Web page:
No matter what their chosen path, most witches pursue their magic in a sacred working space like an altar or a shrine. An altar is a sacred surface on which to create and work magic, as well as a place to commune with the spirit(s) it is dedicated to. Altars can also provide a setting for divination. Shrines are structures erected in honor of a divine spirit that serve as a focus of devotion, prayer, energy, and meditation. Shrines are gifts to the spirits they honor. They may be simple, or adorned with beautiful offerings and objects of significance. Shrines tend to be permanent; altars can be built and taken down as needed.
Creating a water altar or a water shrine is a magical act in itself, an act of devotion that establishes a sacred space in which you can honor or work with water and its spirits. A great deal of magic, energy, and intent goes into creating shrines and altars. In fact, the act is akin to a form of moving meditation and I am always very grounded after I create one. Be sure to keep your altars and shrines clean. Freshen up the offerings they hold and rearrange them periodically so that their energy does not become stagnant. There really are no rules for creating shrines and altars, but here is a general overview of how to set them up and how to use them.
Exercise: Creating a Water Altar
Begin by selecting a space that is safe and that will go untouched by tiny hands or curious guests. If at all possible, set up your altar facing west, as that is the direction traditionally believed to align with the water element. If this isn't possible, orient your altar toward the closest body of water or the one that you work with regularly, so that you consistently align yourself with it.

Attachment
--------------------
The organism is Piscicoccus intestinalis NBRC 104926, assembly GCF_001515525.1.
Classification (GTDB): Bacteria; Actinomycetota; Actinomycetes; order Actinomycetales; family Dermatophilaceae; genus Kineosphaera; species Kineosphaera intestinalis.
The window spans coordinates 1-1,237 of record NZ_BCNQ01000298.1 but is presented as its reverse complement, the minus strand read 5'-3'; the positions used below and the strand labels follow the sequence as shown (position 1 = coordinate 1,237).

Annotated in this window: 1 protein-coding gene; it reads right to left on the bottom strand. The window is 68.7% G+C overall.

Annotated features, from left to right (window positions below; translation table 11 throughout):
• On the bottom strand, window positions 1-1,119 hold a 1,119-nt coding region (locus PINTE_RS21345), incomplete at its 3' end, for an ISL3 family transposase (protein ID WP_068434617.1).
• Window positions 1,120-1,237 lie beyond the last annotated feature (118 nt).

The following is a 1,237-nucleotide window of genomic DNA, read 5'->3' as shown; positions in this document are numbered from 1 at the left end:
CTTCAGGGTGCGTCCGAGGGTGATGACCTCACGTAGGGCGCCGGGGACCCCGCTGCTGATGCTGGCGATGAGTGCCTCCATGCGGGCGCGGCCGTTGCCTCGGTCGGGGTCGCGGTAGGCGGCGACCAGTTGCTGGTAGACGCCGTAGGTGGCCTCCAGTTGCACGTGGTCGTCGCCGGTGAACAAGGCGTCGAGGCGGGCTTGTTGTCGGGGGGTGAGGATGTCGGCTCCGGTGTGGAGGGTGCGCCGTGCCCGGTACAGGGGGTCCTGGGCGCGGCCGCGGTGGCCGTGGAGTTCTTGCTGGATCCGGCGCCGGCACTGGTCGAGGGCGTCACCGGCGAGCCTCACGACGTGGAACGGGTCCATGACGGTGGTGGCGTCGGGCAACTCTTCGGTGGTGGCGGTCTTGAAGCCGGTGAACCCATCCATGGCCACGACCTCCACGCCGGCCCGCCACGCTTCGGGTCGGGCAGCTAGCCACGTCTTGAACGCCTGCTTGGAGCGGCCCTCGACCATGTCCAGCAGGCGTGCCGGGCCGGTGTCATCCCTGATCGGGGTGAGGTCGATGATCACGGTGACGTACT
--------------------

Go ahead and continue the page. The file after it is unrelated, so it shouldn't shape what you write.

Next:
Once your table or other surface is set up, cleanse and consecrate the space in the spirit of water and dedicate it to any water deity or spirit with whom you currently work or wish to work. If there is no particular spirit you want to honor, or your practice tends toward the agnostic or atheistic, consider dedicating the altar to a particular body of water or perhaps just to water in general. If you are not currently working with a particular spirit, but you would like to connect with one, create the altar as directed, but leave the dedication open until your spirit's identity has been discovered or established.
Next, cleanse the altar space, both physically and spiritually. Of course, you can use any method you like. But to get you started, I have included some very basic ways to create holy water below. Choose one and work with it in this exercise.
Gather your holy water and consecrate your sacred space by sprinkling the altar with it, saying:
With my breath, With my heart, And with my will, I consecrate this space.(Continues…)
Excerpted from "Water Witchcraft"
Copyright © 2019 Annwyn Avalon.
Excerpted by permission of Red Wheel/Weiser, LLC.
All rights reserved. No part of this excerpt may be reproduced or reprinted without permission in writing from the publisher.
Excerpts are provided by Dial-A-Book Inc. solely for the personal use of visitors to this web site.
Table of Contents
Chapter 1: The Magic of Water,
Chapter 2: River Witches,
Chapter 3: Sacred Well Witches,
Chapter 4: Lake Witches,
Chapter 5: Marsh Witches,
Chapter 6: Sea Witches,
Chapter 7: Local Water Spirits,
Chapter 8: Mermaids and Finfolk,
Chapter 9: Water Witchery,
Index of Magical Exercises,